Julian Clover takes a snapshot of the UK multichannel television market.
One of the staples of television audiences is the overnight figures, of the kind that lead the bulletins on Boxing Day, when there’s nothing else to report other than the success of Wallace and Gromit. On demand television changes that, further eroding that water cooler moment.
Since December last year BARB, the organisation that collects UK audience data, has been including audiences for on demand viewing from digital cable. BARB has been reporting seven-day video catch-up since 1991, and given that nobody can apparently work their VCRs, on demand data is arguably of greater significance.
The rollout of AGB Nielsen Media Research’s Unitam meter as part of a multi-million pound project began in 2006 when the Sky+ personal video recorder was added to BARB data. Only views that are a direct match to the original broadcast programme are counted. So for example when the BBC iPlayer ran highlights of the Sports Personality of the Year, it wouldn’t show up, whereas the complete two hour broadcast would have done.
Around 55% of BARB panel homes with digital cable currently have the Unitam meter, a figure that is being progressively increased.
Since September, Freesat homes have also been included in the BARB panel.
A snapshot of multichannel homes between December 2007 and December 2008 shows a fall in the number of hours being spent a week in front of the box. From 27 hours and 58 minutes witnessing “Any TV” in December 2007, the figure had fallen to 27 hours and 41 minutes 12 months later.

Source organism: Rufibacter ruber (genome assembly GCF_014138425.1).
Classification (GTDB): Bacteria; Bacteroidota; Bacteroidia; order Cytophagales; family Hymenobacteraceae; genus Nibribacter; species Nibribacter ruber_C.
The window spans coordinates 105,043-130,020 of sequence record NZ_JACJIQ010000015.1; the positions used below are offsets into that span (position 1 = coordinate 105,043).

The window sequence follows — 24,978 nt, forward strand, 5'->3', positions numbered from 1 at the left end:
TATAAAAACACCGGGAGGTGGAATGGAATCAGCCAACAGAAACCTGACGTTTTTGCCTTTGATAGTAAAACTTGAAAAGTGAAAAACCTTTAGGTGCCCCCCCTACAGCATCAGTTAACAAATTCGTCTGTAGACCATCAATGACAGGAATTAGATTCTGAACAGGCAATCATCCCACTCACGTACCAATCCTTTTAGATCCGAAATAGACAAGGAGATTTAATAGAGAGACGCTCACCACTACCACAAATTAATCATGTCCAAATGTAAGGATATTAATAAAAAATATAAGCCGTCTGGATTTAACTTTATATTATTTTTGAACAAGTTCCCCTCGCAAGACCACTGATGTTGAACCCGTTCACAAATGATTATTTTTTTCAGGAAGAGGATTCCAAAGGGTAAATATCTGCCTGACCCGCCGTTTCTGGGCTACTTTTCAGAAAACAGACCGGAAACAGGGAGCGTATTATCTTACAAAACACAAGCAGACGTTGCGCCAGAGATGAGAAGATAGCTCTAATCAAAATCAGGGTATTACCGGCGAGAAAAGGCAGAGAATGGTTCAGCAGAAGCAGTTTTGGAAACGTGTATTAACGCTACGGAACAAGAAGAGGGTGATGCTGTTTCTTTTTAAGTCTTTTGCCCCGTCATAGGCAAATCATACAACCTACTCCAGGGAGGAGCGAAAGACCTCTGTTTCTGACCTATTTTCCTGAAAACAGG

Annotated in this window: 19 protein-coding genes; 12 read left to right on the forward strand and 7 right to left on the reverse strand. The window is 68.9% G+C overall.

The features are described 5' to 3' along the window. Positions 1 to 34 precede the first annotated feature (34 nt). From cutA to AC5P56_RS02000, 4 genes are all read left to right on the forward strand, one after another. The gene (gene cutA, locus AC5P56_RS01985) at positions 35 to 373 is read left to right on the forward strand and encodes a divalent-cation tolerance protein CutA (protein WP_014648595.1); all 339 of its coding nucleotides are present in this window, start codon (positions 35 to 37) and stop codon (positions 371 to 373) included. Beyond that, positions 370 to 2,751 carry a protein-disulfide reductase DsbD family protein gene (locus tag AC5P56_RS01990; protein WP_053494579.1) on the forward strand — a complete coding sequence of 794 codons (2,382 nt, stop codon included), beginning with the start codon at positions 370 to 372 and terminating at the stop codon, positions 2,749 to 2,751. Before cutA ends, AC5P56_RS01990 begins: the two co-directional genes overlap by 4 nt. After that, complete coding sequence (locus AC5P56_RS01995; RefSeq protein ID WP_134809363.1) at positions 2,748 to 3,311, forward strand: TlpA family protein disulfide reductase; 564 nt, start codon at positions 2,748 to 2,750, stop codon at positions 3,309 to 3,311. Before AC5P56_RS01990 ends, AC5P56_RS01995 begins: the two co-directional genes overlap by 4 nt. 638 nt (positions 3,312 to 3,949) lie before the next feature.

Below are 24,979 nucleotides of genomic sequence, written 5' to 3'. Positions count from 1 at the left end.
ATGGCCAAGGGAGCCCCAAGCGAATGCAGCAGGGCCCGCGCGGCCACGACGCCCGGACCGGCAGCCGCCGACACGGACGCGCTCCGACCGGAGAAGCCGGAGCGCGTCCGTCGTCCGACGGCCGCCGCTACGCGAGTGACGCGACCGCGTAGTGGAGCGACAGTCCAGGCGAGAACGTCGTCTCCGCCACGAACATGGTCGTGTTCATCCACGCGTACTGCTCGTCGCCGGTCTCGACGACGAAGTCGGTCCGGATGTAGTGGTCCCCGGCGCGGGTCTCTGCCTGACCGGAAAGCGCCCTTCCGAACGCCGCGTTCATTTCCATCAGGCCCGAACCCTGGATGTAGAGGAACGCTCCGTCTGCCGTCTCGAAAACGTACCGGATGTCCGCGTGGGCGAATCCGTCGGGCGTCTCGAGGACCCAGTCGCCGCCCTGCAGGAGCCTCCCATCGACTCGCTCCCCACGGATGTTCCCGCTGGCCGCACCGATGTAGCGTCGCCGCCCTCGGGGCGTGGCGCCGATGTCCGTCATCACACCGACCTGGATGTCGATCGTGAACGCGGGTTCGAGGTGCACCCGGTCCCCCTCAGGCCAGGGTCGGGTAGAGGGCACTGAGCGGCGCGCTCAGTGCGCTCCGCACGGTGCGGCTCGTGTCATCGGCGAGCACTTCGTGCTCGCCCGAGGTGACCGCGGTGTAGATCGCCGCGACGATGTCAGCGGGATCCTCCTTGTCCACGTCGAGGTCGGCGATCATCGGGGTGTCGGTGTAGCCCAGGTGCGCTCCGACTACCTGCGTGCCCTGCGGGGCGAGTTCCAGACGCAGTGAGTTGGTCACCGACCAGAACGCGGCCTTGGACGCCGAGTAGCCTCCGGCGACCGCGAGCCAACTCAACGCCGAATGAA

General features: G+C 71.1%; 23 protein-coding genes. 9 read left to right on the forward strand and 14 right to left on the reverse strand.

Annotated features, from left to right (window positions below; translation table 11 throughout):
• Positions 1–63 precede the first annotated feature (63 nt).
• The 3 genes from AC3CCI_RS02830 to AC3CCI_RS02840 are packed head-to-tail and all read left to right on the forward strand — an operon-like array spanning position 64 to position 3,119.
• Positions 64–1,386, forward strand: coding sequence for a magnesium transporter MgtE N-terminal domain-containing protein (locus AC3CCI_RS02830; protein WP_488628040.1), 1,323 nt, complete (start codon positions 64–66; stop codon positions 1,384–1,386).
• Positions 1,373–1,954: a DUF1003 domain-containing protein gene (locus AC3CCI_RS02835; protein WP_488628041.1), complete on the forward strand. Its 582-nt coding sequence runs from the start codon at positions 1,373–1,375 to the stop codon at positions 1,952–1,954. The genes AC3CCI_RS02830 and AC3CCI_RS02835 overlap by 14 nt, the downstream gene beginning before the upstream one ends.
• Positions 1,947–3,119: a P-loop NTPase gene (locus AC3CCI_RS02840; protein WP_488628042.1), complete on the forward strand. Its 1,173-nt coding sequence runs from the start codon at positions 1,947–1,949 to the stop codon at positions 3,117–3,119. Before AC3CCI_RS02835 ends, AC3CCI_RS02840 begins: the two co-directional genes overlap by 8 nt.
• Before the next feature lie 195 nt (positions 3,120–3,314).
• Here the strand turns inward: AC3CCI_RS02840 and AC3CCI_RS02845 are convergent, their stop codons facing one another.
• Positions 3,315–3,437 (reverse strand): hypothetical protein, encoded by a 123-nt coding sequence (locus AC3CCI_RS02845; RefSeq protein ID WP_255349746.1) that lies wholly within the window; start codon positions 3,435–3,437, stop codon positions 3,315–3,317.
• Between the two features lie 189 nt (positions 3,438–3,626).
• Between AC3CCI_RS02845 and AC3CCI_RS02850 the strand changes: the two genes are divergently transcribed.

It is the Big Five channels (BBC One, BBC Two, ITV1, Channel 4 and Five), that have largely taken a pounding, though the RTL-owned Five has bucked the trend with a 0.2 percentage point increase over the year. Channel 4 also added 2pp to its +1 hour channel, the only one of the Big Five to have such a service, though still ending in negative territory overall.
Into true multichannel territory and Sky 1, which has gone through a relaunch in 2008, and is seeing the benefits of commissions made by its now former controller Richard Wolfe, has added 2pp to reach 1.3pp. Yet this still only accounts for 21 minutes viewing time per week, and even in multichannel households that are often paying in excess of £20 per month for basic services alone, over half the viewing time is spent with the Big Five. Sky 1 has also benefitted from a return to UK cable following the settlement of its long running carriage fee spat with Virgin Media in November.
The most watched individual channel is ITV2, closely followed by ITV3, with both channels benefitting from cross promotion and carriage on the Freeview DTT platform. If you care to count Sky Sports’ four channel service as a single entity then it takes the top slot. In the same vein, Sky Movies suite of channels is ahead of both Sky Sports 1 and Sky 1.
Despite the continuing emergence of Setanta Sports, the Sky Sports channels have increased their December audiences, while the flagship Setanta Sports 1 has only gained 0.1 percentage point. The remaining Setanta channels, as is the case with many others, do not trouble the scorers.